Sheila’s Story

Site created on May 17, 2019

Sheila was diagnosed with stage 4 lung adenocarcinoma on May 14, 2019. 

We are using this CaringBridge website as the one place we'll keep family and friends updated. We won't update our site everyday; only when there is something to report.

Newest Update

Journal entry by Sheila Baldwin

Happy Thanksgiving! Though this holiday was unlike any other year, the four of us had much about which to be grateful. And we’ve used all the extra time generated by cancellation of activities to decorate for Christmas over the past three days in amounts never before been seen—including outdoor lights (a miracle in itself!)


Last week, I had a brain MRI and an appointment with my radiation oncologist to review the results. Thankfully, no new tumors have appeared and the 11 tumors previously treated have not regrown.


However, there was a small development of a new issue—my brain has swelled slightly around the treated area of the largest tumor. Swelling is a known risk and side effect of treating brain tissue with radiation. Though I have dodged that problem up until now, it was not completely unanticipated or a shock.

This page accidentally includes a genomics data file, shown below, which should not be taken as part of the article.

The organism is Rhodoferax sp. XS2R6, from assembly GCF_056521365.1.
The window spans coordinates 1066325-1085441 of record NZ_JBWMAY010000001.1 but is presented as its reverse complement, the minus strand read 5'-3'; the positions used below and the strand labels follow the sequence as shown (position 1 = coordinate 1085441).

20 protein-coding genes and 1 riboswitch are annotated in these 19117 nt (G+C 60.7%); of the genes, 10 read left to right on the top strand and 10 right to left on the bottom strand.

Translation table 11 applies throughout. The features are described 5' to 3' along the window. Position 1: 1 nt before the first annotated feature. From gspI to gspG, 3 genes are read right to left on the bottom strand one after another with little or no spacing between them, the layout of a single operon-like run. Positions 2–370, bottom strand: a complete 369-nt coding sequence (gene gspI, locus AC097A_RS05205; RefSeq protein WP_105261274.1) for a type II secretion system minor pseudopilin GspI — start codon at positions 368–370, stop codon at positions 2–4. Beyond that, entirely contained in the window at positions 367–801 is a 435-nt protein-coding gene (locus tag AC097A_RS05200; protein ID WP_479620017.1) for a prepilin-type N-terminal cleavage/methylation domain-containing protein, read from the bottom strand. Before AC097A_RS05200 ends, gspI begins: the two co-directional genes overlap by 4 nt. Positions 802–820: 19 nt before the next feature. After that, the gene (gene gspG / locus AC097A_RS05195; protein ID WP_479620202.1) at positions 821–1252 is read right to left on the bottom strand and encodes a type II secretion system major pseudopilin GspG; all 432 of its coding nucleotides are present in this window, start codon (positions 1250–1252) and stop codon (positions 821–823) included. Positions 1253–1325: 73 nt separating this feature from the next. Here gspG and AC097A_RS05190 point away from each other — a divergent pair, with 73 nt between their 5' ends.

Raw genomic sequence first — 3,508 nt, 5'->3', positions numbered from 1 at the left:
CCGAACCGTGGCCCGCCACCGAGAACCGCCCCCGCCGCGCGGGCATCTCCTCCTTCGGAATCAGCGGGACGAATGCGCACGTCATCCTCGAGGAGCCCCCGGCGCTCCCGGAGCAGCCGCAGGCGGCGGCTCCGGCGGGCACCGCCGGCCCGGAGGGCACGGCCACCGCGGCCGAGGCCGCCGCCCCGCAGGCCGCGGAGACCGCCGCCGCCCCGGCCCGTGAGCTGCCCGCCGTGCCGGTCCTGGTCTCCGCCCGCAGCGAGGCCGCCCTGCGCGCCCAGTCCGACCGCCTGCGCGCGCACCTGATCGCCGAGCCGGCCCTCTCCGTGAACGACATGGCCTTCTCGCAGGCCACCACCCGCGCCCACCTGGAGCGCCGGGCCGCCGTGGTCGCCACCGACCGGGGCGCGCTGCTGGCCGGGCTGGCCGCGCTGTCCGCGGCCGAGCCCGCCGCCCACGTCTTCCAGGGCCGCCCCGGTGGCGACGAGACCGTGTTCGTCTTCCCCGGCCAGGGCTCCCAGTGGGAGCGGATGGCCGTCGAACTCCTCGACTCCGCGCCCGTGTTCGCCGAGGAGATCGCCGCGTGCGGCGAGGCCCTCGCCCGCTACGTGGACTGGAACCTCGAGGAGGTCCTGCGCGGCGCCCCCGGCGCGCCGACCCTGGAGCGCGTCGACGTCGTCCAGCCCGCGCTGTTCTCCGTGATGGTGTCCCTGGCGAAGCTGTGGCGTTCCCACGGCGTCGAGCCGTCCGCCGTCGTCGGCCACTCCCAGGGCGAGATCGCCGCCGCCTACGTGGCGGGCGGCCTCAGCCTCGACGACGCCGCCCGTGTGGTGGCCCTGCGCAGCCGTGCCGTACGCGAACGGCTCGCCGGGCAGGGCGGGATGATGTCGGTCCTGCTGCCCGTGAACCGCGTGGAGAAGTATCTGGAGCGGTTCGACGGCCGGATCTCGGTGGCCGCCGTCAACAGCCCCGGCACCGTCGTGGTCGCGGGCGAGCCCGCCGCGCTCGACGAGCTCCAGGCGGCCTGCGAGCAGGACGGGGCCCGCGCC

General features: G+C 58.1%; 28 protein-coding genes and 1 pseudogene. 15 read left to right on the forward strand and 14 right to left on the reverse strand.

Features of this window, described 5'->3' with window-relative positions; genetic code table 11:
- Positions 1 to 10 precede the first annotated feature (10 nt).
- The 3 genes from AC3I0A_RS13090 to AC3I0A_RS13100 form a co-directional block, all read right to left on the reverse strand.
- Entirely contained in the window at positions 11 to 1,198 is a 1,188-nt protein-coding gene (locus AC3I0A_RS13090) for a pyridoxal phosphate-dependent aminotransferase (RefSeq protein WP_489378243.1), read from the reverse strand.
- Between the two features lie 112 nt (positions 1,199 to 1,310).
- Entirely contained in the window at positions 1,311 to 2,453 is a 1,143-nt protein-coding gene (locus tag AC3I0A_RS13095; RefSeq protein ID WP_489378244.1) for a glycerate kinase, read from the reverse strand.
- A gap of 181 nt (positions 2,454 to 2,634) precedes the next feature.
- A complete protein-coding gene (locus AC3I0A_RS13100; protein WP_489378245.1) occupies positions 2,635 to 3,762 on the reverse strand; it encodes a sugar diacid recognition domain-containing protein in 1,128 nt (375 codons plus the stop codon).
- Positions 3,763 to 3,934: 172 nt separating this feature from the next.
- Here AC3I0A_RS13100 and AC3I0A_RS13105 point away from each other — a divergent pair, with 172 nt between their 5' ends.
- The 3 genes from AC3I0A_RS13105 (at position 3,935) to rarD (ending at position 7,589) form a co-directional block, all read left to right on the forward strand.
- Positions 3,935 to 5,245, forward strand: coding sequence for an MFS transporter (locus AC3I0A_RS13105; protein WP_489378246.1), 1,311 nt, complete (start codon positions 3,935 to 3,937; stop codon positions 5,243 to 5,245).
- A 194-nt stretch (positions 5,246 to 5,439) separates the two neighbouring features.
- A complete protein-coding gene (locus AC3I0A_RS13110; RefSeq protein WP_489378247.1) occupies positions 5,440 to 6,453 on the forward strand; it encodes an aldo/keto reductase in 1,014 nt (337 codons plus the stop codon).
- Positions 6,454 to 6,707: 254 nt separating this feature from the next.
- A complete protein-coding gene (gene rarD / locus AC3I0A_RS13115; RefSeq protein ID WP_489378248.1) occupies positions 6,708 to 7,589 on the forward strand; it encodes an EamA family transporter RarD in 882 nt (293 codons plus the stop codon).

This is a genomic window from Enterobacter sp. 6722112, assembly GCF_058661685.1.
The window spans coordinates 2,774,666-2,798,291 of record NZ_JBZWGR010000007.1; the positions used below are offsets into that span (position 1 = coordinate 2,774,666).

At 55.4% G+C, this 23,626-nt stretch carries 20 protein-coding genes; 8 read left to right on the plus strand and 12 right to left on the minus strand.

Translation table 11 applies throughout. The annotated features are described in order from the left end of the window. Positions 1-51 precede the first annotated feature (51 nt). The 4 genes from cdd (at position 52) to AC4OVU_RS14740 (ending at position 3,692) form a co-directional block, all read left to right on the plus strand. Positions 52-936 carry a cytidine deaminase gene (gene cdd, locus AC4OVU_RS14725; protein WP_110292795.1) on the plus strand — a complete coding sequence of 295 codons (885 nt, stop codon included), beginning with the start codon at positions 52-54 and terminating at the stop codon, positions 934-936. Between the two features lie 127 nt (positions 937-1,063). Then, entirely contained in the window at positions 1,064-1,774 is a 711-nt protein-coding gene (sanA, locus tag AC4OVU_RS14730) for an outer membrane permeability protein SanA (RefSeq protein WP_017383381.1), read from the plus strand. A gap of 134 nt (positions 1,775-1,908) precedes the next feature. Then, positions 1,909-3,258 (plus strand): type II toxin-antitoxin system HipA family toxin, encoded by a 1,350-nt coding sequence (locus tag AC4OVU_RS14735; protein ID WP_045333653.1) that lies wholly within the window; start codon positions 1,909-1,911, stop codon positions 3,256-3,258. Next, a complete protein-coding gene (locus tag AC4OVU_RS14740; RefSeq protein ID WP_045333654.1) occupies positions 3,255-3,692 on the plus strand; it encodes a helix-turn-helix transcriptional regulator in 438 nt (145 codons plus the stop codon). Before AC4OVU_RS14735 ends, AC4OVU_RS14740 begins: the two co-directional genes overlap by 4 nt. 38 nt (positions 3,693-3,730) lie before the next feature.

One of the characteristics of this side effect is something that fascinates me—swelling of tissue due to this type of brain radiation does not appear right away. In fact, it typically doesn’t present until 6-18 months after the area has been treated (it has been exactly 18 months since my stereotactic radiosurgery). That’s a long time to wait before successfully crossing off an item from the “potential problems” list.  


My radiation oncologist said it had appeared slightly on my scan in August but they were unable to distinguish whether it was swelling or just a shadow of the scan. It had grown slightly in these three months and they were able to confirm it is the former.


Fortunately, it’s in the part of my brain that controls my left eye. Of all the functions that could be impacted by treating my other tumors (walking, talking, large and fine motor skills, memory, etc) losing some of my left peripheral vision is not a biggie.


And most important, Dr. Smith isn’t concerned about it at this point. He doesn’t suggest treating it (with steroids, which are not cool) and said that he would not have done a single thing differently with my treatment.


I had gotten a little cocky about all the good news I’ve been receiving at these appointments, so this shall humble me a bit. It is just the latest twist on this crazy journey.

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